Solera's expanded wine list features Spain's best
I've finally stumped Jay Viskocil. For the last hour, Solera's general manager and beverage aficionado has been giving me a tour through the restaurant's expanded wine list, which now boasts 85 bottles from over 20 regions. As I've pelted him with questions about everything from Rioja to Rueda to Ribera del Duero, he's volleyed everything back.
Dressed in a tailored dark jacket, he looks appropriately mid-day casual. And as the gray winter light filters through the floor-to-ceiling windows at his back, he thoughtfully taps his fingers on the copper tabletop between us.
"It's so hard to choose..." he muses. And then finally, looks over and gives me a smirk:
"They're all my favorite--that's why they're on the list."
Fair enough. That's what I get for asking the man who's hand-picked every bottle to narrow it down to one.
Having spent several years at Cafe Ba Ba Reeba's now-shuttered Vegas outpost, Viskocil's experience with Spanish wines and cuisine runs deep. When he returned home to the Twin Cities in November 2010, tapas house Solera was a logical fit. But little did he know, the following months would bring a series of transitions: management would change hands, executive chef JP Samuelson would move on, and Jorge Guzman (previously of Tejas and Corner Table) would come onboard to man the kitchen.
After a flurry of activity in early 2011--which included renovating the menu and refreshing the space on the corner of Ninth and Hennepin--Viskocil put his wine expertise to work building out Solera's offering, and finally debuting the new lineup late last year.
Since he apparently won't play favorites, I'm asking for this instead: his recommendations from several of Spain's more popular regions, plus some suggestions from lesser-known areas--like the Canary Islands.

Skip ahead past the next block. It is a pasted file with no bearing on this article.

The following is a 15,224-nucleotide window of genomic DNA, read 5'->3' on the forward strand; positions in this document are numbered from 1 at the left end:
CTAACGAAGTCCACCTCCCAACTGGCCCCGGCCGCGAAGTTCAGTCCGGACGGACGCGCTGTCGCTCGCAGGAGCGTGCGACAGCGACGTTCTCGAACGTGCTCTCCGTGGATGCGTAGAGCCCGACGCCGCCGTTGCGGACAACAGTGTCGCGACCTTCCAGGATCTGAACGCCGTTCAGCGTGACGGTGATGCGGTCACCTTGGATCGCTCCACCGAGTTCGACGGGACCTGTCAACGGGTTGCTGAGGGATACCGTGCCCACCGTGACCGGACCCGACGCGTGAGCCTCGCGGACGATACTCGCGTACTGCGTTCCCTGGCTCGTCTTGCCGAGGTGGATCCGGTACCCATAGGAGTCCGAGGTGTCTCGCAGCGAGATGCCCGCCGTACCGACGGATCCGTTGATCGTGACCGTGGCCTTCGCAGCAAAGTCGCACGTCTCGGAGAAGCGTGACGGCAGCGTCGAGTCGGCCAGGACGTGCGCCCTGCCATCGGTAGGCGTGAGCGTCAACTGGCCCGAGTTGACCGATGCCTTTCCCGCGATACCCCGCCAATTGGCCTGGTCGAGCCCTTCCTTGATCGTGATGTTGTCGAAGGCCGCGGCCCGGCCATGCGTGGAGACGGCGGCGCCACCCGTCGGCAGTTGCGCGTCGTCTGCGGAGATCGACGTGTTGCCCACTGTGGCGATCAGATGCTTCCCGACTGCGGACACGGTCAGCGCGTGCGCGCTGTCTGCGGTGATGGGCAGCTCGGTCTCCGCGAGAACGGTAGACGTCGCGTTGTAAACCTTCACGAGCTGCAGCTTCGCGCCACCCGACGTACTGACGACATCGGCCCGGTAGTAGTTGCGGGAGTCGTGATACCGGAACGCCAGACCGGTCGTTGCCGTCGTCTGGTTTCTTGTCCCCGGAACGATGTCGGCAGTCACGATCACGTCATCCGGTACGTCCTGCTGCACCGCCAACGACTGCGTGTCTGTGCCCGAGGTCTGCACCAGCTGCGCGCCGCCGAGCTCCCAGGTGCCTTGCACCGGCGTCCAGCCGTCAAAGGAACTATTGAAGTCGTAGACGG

Although its estimated 4,200 wineries often play second fiddle to those in France and Italy, Spain has a rich winemaking tradition. In fact, no other country on the planet has dedicated more land to vines (1,082 million hectares).
In recent decades, Spanish wines have exploded internationally. Since the '80s, its exports have grown at a faster clip than its Mediterranean neighbors. And much of the surge has been driven by the U.S., which receives the most shipments (in euro value) outside Europe.
A mix of Old and New World styles, Spain resides at the intersection of the world's converging wine cultures. At one end of the spectrum live Old World philosophies. Firmly rooted in traditional practices, these methods strive to bring out the unique characteristics of a particular region. Producers craft wines in a way that will benefit from bottle-aging. And as they're happily ignored for years, these wines take on luscious layers of intricacy and become ever more elaborate.
In a parallel, yet strikingly different, universe: wines made with a New World sensibility. The same nuances and edges that are celebrated in Old World styles are whittled away in the name of a more refined final product. And with the help of modern techniques and materials, these bottles are engineered to be released quickly (which means grape to glass faster).